There are two ways to offer your support to Race2Recovery – by donating or becoming a corporate partner or sponsor. The former can visit our website http://www.race2recovery.co.uk/
For more information contact Tony Harris, Race2Recovery, telephone 00 44 7850 102 370, email email@example.com or visit www.race2recovery.co.uk
About Race2Recovery - Race2Recovery was started when a fledging racing team of wounded soldiers were inspired to take up cross country racing and decided to raise money for the incredible service charities that have helped them during their recovery. Inspired by the work done at Row2Recovery the team asked to be part of the hugely successful effort to inspire other service personnel and the wider disabled or disadvantaged community through achieving incredible feats. HRH the Duke of Kent is patron of the campaign. The next challenge for Race2Recovery – sponsorship dependent – is the Silkway Rally running 4,000km from Moscow to Sochi in the Ukraine. But first they will be on familiar ground in the UK at the first round of the British Cross Country Championship in April. The “big one” comes in 2013 – the Dakar Rally – which is rumoured to be held in Brazil. The Rally has a 40% success rate which team Race2Recovery fully intend to be in.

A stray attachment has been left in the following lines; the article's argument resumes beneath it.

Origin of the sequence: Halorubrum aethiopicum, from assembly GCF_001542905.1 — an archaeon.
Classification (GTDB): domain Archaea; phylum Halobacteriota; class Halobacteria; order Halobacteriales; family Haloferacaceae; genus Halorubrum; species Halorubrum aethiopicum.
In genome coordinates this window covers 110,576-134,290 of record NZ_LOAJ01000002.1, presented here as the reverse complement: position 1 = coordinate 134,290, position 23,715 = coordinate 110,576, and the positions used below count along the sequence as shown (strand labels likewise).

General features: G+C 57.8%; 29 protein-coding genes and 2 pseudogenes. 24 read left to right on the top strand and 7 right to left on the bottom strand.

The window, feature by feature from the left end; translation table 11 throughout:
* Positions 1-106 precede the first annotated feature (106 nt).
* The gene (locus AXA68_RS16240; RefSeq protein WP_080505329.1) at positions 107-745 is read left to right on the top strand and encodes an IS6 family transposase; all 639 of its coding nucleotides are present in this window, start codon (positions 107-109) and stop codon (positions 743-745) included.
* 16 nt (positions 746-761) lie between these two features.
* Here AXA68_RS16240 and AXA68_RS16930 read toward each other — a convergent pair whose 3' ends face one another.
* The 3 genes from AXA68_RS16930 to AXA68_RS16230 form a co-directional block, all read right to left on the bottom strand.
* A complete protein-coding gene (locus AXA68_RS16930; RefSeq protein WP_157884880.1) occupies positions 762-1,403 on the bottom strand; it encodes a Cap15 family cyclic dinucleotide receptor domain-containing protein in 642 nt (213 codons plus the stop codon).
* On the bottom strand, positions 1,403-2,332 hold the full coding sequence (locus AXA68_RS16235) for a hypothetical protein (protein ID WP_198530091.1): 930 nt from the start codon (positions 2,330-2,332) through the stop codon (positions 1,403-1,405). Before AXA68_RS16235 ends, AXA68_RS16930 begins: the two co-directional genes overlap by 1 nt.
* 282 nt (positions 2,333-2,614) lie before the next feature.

for further press information or photography please contact Sarah Drane on
firstname.lastname@example.org or call 00 34 607 564 726
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About Ocean Village - Gibraltar's Ocean Village is fast-gathering a reputation for being the rising star in the superyacht arena and is now competing with the most established marinas across the Mediterranean.
Located on the west side of Gibraltar, Ocean Village is the most sheltered marina in the region with close-up views of Africa some 14km across the Straits. As the ‘gateway to the Mediterranean’
Aside from geography, the Rock itself has obvious appeal to yacht owners. Gibraltar has Cat 1 Red Ensign Group status, EU membership and is the most important ship refuelling point in the Mediterranean thanks to cut-price fuel. It also has a favourable system of taxation (including no VAT), a no surprises legal system based on the UK and pound sterling as its currency.